Linguistics, Corpus Analysis, and Digital Humanities Approaches
Corpus Linguistics Tools
This assignment invites students to explore literary texts and historical documents by experimenting with approaches to literature borrowed from linguistics and digital humanities (DH). Students can “run” two texts from the syllabus through a Corpus Analysis tool like Voyant to conduct close readings of the linguistic properties of a text. The integrative-learning aspect of this assignment derives from the way it introduces students to alternative ways of reading literature through data-based approaches. These approaches enable students to gain skills in data visualization, data mining, and statistical linguistic analysis (Voyant offers students the ability to see a range of statistics related to incidences of certain word patterns) that may come in handy for a wide range of careers in marketing, communication, and postgraduate research. Students can also use these readings as part of wider undergraduate research activities. For example, here, a student used Voyant-produced linguistic data visualizations to compare representations of race, gender, and class in Zora Neale Hurston’s short story “Sweat” and Sylvia Plath’s The Bell Jar, which the student then presented at the Florida Undergraduate Research Conference.
This assignment works well as a bridge between literature and linguistics, but could also work well for political science or communication majors, who could analyze pieces of rhetoric, advertisements, government documents, and public speeches, rather than literary texts.
Graphs, Maps, Data Visualization
Students can also use Google Maps, or more sophisticated DH data visualization tools such as Gephi and Orange to chart narrative structure, contributors to a text, or a text’s plotline. Instructors can incorporate these components as part of a wider assignment that requires students to analyze texts and then write a report or essay on their findings. Mapping literature allows students to visualize texts “in 3D,” highlighting issues of form and structure that might otherwise remain invisible. Students could then expand upon the findings of their assignment by developing their data for an interdisciplinary research article for the Pegasus Review, UCF’s undergraduate research journal. Below are some examples of a student assignment that used mapping to chart and trace forms of global publication and transnational literary exchange in the works of Zora Neale Hurston and the lesser-known Swedish author and creator or the Moomins, Tove Jansson.
Students appreciate the ability to complete assignments that immerse them into different disciplines and enhance employment prospects across diverse fields. Here are some student responses to the above assignments:
“I learned how to think freely and without limits and how to channel that creativity into a literary magazine.”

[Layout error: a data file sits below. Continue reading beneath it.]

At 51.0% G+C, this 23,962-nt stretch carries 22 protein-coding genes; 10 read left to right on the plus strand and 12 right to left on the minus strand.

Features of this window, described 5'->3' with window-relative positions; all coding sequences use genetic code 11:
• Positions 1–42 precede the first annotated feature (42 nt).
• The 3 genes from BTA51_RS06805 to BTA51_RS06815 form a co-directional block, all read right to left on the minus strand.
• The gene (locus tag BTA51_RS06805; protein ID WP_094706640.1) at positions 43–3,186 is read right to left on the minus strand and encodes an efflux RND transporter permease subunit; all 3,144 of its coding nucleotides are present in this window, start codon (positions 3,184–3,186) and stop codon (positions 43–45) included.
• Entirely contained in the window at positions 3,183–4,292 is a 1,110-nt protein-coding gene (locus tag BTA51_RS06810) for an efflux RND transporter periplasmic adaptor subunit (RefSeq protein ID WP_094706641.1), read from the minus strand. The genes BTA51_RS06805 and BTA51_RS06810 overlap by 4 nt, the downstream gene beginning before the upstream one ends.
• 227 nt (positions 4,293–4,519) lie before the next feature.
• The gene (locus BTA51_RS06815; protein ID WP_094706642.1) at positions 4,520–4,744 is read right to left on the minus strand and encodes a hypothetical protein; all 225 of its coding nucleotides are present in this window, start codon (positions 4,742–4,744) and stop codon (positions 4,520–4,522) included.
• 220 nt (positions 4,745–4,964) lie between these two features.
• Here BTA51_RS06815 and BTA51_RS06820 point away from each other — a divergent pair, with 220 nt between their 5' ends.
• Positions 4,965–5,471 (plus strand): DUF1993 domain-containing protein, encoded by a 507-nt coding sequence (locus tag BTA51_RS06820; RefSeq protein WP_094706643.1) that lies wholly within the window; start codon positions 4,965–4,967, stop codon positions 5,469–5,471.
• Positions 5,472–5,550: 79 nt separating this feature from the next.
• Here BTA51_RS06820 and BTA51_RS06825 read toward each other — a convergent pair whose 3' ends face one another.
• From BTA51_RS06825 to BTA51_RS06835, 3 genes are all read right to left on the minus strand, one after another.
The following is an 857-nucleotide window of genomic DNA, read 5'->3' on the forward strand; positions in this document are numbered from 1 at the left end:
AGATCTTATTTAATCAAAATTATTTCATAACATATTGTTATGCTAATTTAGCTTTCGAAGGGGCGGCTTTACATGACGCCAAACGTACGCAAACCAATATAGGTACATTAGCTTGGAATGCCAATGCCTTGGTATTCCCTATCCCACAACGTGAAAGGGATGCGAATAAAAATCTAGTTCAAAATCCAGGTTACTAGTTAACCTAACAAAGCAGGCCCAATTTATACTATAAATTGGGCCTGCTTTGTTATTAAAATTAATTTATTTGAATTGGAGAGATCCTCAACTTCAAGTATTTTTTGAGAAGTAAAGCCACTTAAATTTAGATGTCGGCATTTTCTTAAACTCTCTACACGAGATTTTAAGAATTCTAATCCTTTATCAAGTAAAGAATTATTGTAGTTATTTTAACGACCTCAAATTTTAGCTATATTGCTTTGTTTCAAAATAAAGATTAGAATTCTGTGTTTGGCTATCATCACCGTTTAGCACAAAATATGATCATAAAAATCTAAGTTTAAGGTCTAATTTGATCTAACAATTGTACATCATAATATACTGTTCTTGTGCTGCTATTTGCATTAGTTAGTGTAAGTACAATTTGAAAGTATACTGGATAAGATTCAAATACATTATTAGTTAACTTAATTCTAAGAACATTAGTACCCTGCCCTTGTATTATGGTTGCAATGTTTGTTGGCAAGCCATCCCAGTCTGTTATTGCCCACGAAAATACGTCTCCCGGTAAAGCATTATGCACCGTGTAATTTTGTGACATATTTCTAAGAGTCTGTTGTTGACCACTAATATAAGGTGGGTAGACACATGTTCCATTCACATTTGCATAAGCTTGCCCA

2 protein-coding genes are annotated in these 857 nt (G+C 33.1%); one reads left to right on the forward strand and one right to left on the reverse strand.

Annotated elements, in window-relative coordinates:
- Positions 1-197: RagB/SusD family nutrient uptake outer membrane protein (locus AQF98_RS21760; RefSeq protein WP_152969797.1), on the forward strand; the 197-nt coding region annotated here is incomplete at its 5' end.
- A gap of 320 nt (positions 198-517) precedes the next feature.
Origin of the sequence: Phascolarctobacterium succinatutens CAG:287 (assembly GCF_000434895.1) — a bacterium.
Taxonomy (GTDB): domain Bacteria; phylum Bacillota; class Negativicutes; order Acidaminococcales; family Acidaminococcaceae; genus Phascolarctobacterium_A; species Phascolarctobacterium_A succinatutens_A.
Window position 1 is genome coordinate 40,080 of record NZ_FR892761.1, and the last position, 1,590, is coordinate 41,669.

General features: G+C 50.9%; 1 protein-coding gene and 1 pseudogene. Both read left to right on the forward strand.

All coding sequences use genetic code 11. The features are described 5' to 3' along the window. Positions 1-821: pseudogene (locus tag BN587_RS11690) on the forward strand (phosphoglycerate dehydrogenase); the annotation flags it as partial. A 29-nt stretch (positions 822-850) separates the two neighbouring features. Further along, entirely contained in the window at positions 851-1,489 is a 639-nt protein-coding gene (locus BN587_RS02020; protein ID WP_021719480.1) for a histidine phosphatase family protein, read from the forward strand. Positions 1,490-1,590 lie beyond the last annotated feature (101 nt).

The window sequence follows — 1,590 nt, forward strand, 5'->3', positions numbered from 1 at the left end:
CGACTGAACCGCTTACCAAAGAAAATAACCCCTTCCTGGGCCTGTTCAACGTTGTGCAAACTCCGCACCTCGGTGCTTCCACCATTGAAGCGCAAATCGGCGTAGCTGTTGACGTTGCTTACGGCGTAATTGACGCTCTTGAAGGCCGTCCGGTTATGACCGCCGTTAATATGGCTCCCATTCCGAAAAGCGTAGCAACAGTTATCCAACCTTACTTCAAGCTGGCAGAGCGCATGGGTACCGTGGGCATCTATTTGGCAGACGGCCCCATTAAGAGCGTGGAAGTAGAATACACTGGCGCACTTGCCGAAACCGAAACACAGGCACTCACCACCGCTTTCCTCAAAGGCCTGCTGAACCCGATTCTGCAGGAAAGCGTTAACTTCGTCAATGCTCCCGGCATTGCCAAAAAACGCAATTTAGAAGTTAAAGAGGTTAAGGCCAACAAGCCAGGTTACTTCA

“Getting to grips with the different assignments made me feel like I was really experiencing life in a workplace, and not just a classroom. I have a far more realistic set of expectations now.”
“The focus on editing and using different software tools helped me get my first job as an Editorial Assistant at a large publishing house.”
Undergraduate Research: Archival Projects and Digital Repositories
Introducing students to archival research is another way of integrating new high-impact learning experiences into the classroom. While a trip to state or national archives or libraries might prove impractical, an easier option is to ask students to capitalize on the advances Digital Humanities has afforded to archival practices by engaging with digital archives and repositories. For this assignment, students write a comparative literary analysis essay or graduate teaching presentation/ research article using archival materials found in digital archives like the Florida Heritage Online Library, Digital Library of the Caribbean, or Yale University’s Digital Collections at the Beinecke Online Archive. Another option is to utilize the extensive and fascinating archival resources here at UCF as part of the assignment, such as the “African Americana,” “Caribbean West Indies,” and “Artists’ Papers” archives containing a wealth of historical material, visual art, film, periodicals, graphic novels, and pamphlets. Assignments could be adapted to provide students with more specific experience in archival studies, principles of librarianship, and managing or creating online archives.
To learn more about integrative learning, and to see a variety of resources on lesson-planning, assignment ideas, and other High-Impact Educational Practices, click here.
Auer, Michael E., David Guralnick, and Istvan Simonics. Teaching and Learning in a Digital World: Proceedings of the 20th International Conference on Interactive Collaborative Learning (ICL2017). Springer, 2018.
Blackshields, Daniel, James Cronin and Bettie Higgs. Integrative Learning: International Research and Practice. Routledge, 2014.